Morag Myerscough worked alongside Sheffield Children’s Hospital and its Artfelt charity program on a project that saw an underutilized courtyard space on the hospital site transformed into a colorful garden pavilion.
Artfelt is the art program of the Children’s Hospital charity committed to collaborating with artists and designers to rejuvenate the walls and spaces of Sheffield Children’s Hospital with colorful, colorful art. Its goal is to help children recover in a comfortable environment designed just for them.
Myerscough’s first collaboration with Artfelt in 2017 saw four unusually colorful interiors executed across forty-six en-suite bedrooms and six suites. She has maintained a close relationship with the hospital, its patients, and its staff, and that is how she found the inspiration for her latest project, Joy Garden.
After Myerscough visited the site with former Artfelt president Cat Powell, they decided the outdoor patio space was undervalued in its current state, recognizing the potential for making a difference to children, families, and staff. Myerskopf says she “knew color was fun and cool” after receiving such a positive response from her previous hospital project.
The final product of the Joy Garden project is a brightly colored pavilion and outdoor seating area with crisp drawn lines and 3D effects that make it look more like a personification than a real structure against the backdrop of a hospital building. Geometric patterns have been applied to both the exterior and interior of the master pavilion, and through the seating and surrounding garden.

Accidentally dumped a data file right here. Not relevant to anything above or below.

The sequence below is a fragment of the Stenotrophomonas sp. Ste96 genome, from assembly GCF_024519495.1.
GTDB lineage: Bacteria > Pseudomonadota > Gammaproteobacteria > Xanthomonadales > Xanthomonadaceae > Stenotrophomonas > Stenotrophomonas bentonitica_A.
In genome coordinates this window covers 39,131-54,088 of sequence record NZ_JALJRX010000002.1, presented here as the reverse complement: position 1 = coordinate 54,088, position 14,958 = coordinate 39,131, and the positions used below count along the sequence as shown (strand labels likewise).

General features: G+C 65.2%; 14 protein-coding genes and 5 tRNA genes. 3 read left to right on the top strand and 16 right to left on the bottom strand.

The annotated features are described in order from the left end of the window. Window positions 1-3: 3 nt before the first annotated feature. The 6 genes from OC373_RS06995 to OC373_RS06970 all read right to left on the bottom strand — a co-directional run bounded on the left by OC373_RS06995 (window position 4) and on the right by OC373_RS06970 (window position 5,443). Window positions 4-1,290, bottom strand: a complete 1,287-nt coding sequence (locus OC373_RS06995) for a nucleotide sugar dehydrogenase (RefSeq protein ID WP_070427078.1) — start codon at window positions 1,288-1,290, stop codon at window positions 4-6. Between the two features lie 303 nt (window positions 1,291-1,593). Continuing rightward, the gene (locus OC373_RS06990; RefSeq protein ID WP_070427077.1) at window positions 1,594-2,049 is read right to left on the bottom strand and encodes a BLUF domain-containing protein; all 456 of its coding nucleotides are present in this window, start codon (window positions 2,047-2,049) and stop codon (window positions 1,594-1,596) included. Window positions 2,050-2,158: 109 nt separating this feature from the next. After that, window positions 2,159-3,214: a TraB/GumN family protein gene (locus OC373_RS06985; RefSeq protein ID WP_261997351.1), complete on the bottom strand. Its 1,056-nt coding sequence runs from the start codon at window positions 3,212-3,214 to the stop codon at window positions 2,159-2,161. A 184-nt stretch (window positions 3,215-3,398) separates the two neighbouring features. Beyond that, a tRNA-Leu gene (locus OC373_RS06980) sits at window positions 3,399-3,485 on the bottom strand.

Myerskopf explains that the goal was to “create a permanent space that changes through the seasons,” allowing people to enjoy the space in all weathers. She adds, “A patio can be a quiet, thoughtful place or a bustling hive of activity. My work just sets the scene and I hope it brings some joy just by looking at the colors through the windows.”
Myerscough raised the money to cover this project by approaching the personal care brand Method, which had previously collaborated with Myerscough on packaging designs. With her support – and by making a personal decision not to accept the fee – I was able to fund the project at no upfront cost to the hospital.
“We built the stand, staff seating, loose fitting furniture, planting and a screen to check appointments, so every penny was needed,” she says.
A thoughtful decision was also made to work with local craftsmen on the construction. Sheffield Fabricator Design Workshop Ltd created the main structure for Joy Garden, while the panels were painted by Myerscough in her studio using YesColours, who gave the paint to the project.
The garden’s colorful geometric flooring was provided by Geveko Markings. The floor mural was originally intended for another public artwork in London, but after the project was cancelled, Myerscough was able to repurpose it for the Joy Garden project.
Logo image and all other images by Gareth Gardner